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Telehealth: A growing trend in Asia Pacific

Health and Benefits|Wellbeing
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By Jenny Lim and Royston Tan | March 9, 2021

The pandemic has catapulted telehealth into the spotlight and it’s here to stay. How are Asia Pacific employers adapting to the change?

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What is telehealth?

We define telehealth as video or phone consultations with a licensed doctor, including:

  • Navigating emergency care or pathways for medical care or behavioural health services
  • Diagnosing non-emergency health issues from acute to complex chronic conditions
  • Providing non-emergency paediatric care
  • Prescribing medications for common health concerns
  • Treating such medical conditions as fever, rash, pain and more

The unprecedented scale of government-imposed lockdowns in 2020, which severely restricted social movement and access to health care, caused a jump in video or phone medical consultations — also known as telehealth. In Asia Pacific, pre-COVID-19, 56% of insurers indicated that none of their insured members used telehealth to access primary physician/general practitioner (GP) services, a figure that has dropped to 4% today, according to the 2021 Global Medical Trends survey.

As social distancing rules continue to stay in place, and employers expect their flexible work policies to extend over the foreseeable future1, we expect that employers will continue to make online medical care services easily accessible for their employees through telehealth.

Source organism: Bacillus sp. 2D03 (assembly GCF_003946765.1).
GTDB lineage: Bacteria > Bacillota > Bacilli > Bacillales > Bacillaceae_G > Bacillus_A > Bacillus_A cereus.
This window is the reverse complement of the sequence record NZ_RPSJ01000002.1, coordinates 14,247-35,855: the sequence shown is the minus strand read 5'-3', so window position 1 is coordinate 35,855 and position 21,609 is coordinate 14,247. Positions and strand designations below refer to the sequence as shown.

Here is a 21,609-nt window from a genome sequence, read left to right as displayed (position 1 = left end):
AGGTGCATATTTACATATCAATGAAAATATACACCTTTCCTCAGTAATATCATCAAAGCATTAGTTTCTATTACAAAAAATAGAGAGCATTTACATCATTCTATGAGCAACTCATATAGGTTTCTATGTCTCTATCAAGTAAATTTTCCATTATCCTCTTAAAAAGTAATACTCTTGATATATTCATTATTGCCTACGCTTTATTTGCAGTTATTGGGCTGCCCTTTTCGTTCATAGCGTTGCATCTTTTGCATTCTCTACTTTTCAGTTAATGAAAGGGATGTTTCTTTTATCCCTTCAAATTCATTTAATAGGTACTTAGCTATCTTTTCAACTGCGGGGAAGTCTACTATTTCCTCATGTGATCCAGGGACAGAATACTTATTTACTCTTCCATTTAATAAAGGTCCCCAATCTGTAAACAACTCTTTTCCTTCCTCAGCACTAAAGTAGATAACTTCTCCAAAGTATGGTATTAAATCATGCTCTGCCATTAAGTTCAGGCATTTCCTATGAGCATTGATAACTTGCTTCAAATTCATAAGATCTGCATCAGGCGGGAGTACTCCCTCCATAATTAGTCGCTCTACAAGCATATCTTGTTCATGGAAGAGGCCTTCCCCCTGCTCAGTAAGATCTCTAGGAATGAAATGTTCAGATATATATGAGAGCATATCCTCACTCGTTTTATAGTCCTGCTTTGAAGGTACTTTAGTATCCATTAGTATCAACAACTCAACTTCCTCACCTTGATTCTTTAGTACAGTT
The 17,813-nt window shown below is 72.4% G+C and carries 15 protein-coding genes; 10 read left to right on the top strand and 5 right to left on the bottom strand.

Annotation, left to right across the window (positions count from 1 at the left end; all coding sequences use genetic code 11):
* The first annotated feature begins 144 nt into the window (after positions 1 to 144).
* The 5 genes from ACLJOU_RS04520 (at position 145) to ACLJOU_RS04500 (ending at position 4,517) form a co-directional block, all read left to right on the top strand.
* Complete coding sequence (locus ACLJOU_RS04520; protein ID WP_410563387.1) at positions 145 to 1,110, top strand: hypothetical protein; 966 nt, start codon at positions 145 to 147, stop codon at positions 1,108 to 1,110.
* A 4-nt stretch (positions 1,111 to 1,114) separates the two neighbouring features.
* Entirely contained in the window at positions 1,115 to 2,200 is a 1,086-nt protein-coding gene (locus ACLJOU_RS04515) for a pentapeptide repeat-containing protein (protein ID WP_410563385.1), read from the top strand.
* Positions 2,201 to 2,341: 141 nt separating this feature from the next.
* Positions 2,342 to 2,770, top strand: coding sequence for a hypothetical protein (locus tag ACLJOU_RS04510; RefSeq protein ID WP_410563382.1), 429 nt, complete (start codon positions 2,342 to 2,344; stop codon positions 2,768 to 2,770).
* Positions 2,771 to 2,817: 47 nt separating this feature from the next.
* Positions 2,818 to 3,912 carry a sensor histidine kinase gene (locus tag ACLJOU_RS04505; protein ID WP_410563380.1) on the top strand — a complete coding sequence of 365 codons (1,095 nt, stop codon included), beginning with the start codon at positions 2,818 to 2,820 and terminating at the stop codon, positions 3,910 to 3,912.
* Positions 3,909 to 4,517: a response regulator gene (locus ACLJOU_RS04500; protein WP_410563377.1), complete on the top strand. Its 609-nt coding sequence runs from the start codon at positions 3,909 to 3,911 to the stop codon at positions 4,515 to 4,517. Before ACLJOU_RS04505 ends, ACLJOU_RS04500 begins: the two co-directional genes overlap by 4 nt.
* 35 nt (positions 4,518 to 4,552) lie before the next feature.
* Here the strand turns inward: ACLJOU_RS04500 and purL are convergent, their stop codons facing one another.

The rise of telehealth

Globally, telehealth has been adopted by 50% of insurers across all plans (Figure 1). In Asia Pacific, however, there’s a higher percentage of insurers who offer it across select plans only, and almost three in 10 say that they do not offer it at all and have no plans to.

Even with the wider adoption, some countries have placed restrictions on services that are legally allowed to be delivered by telehealth, with pharmacy prescription being most common. Others include limiting specialist consultations to certain specialty areas and medical conditions that can be treated via telehealth. Hence, employers need to stay current on telehealth legislation changes as they incorporate telehealth into their local benefits programs, understand the regulatory restrictions and limitations pertaining to accessibility and quality of care.

Globally, telehealth has been adopted by 50% of insurers across all plans.

In Asia Pacific, however, there’s a higher percentage of insurers who offer it across select plans only.

Figure 1. Prevalence of insurers that offer telehealth across all plans

Services covered under telehealth

Insurers that offer telehealth are most likely to cover primary physician/general practitioner (GP) services, a finding consistent across all regions. Ninety percent of insurers globally and 76% in Asia Pacific offer these services through telehealth.

The other main areas of care under telehealth that this survey examines are:

  • Prescribing drugs/pharmacy
  • Specialist consultant services
  • Mental health

When it comes to prescribing drugs or pharmacy services, the prevalence is similar to those for primary physician services, with an average of 90% of insurers indicating that these services are legally available under telehealth (where they offer the telehealth option), a finding largely consistent across all regions.